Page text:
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PostPosted: Tue Apr 15, 2014 11:15 pm 
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If it would help, I can make some reference recordings of Akumajou Dracula and Gimmick!

Recordings from a real NES/FC with a real VRC6/5B cart would be nice. Of course, the best thing would be if someone could run dedicated test ROMs, but the audio output from games that used these chips are better than nothing.


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PostPosted: Thu Apr 17, 2014 12:25 pm 
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I've now built a Wii version of the player that can be loaded through the Homebrew Channel. It has basic wiimote support (no point-'n-click; just the d-pad and some buttons), but can also be controlled with a Gamecube controller on the Wii.

A small UI change in both versions is that during NSF playback, expansion audio channels are now visualized on the on-screen keyboard (using a slightly different color compared to the other channels).

Download the archive containing the Gamecube DOL and the Wii HBC app.


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PostPosted: Thu Apr 17, 2014 1:42 pm 
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Location: Seattle
Looks and sounds nice! Unfortunately I'm foolish enough to be using 480i on a CRT, so the single scanline high white lines flicker obnoxiously.


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PostPosted: Fri Apr 18, 2014 8:22 am 
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I've added support for MMC5 audio (pulse channels only). Another new feature is the ability to toggle between output of just the 2A03 channels, and just the expansion audio channels.

Download the archive containing the Gamecube DOL and the Wii HBC app.
Watch a capture on youtube here.

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Unfortunately I'm foolish enough to be using 480i on a CRT, so the single scanline high white lines flicker obnoxiously.

I don't have any CRT TVs to test on. I'm using the 4:3 mode on an LCD TV.


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PostPosted: Fri Apr 18, 2014 9:52 am 
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Location: NE Indiana, USA (NTSC)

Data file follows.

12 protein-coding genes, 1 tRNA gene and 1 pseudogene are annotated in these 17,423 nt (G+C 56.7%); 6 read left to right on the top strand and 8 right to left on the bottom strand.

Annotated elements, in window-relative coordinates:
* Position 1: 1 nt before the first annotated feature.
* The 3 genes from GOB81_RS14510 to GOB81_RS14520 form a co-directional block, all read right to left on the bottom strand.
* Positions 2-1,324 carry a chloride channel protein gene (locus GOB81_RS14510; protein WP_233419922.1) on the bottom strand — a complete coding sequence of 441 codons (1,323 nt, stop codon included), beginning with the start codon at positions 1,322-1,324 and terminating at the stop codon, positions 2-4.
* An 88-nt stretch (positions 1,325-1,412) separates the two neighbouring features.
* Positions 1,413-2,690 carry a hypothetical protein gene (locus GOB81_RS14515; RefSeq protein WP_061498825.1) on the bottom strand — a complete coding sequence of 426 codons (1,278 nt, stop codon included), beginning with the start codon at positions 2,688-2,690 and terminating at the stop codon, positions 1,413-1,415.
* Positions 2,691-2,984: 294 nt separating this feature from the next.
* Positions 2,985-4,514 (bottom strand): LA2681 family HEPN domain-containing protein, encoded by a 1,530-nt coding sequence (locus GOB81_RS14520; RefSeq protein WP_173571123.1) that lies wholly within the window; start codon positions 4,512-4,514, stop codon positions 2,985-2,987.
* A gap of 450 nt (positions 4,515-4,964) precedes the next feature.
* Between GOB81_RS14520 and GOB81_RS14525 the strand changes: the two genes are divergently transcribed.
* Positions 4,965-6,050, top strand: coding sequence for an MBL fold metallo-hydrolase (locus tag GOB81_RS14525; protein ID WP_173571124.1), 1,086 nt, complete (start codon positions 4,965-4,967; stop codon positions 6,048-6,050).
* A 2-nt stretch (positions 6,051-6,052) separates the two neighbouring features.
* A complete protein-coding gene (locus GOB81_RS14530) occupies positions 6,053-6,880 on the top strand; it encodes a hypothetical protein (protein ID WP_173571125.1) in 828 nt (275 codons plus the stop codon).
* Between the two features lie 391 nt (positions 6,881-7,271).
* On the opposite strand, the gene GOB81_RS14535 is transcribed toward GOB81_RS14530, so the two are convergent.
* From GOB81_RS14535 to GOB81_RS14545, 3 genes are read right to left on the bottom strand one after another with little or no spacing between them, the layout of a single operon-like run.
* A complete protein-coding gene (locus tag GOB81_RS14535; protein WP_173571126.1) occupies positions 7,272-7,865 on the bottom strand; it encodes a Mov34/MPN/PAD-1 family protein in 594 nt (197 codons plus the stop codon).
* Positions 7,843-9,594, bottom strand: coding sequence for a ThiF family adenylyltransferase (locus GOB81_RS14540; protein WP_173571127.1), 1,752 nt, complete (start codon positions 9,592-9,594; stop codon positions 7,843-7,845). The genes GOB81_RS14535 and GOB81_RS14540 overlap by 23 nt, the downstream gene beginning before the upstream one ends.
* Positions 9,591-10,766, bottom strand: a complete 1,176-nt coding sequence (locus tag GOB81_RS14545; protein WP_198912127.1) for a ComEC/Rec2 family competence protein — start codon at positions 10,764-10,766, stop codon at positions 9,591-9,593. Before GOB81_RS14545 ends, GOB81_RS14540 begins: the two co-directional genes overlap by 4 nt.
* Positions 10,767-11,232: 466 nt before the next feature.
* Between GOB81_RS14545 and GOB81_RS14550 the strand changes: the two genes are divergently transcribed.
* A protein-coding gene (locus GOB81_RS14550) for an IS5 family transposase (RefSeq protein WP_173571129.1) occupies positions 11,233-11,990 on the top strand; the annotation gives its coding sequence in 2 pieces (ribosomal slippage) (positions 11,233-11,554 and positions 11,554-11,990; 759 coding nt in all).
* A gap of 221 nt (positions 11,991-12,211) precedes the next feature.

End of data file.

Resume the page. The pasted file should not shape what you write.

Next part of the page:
To make a user interface look good in standard definition, you need to design it in 320x240, scale it up by a factor of 2, and round off the corners as needed. In 480i, font strokes should be at least 2 pixels wide.


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PostPosted: Fri Apr 18, 2014 1:53 pm 
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tepples wrote:
You need to design it in 320x240, scale it up by a factor of 2, and round off the corners as needed.
You don't need to go that far. Just take the input 480-lines image and filter it vertically with a [.5 1 .5] filter, possibly with gamma correction and de-correction before and after the filter. Horizontally I wouldn't worry about things at all.

The service manual for this TV claims a resolution of 250Wx300H. This isn't equivalent to a 250x300 pixel bitmap, though, because phase information is retained within a pixel.


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PostPosted: Fri Apr 18, 2014 3:00 pm 
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Location: NE Indiana, USA (NTSC)
lidnariq wrote:
tepples wrote:
You need to design it in 320x240, scale it up by a factor of 2, and round off the corners as needed.
You don't need to go that far. Just take the input 480-lines image and filter it vertically with a [.5 1 .5] filter

The GameCube and Wii GPU can reportedly do exactly this, and Super Smash Bros. Melee and Super Smash Bros. Brawl give the player options to turn it on and off. But that still won't make tiny text very readable.

Phase information is retained within a low-resolution bitmap too, as gray shades on the sides of objects. That's what font antialiasing is supposed to be about, and it's how the primitive multisample AA worked on the Nintendo 64.


Attachments:
File comment: Tiny text on an interlaced display
Top row: unfiltered; bottom row: filtered with [1 2 1]/4 kernel
Left: progressive; right: interlaced

eeor.gif
eeor.gif [ 1.93 KiB | Viewed 1431 times ]
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PostPosted: Fri Apr 18, 2014 4:48 pm 
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Location: Seattle
tepples wrote:
Phase information is retained within a low-resolution bitmap too, as gray shades on the sides of objects.
But that assumes the horizontal resolution limitation is due to the analog bandwidth of the TV, and is an analog lowpass with a clear extinction frequency, rather than (for example) an artifact of the aperture grille.


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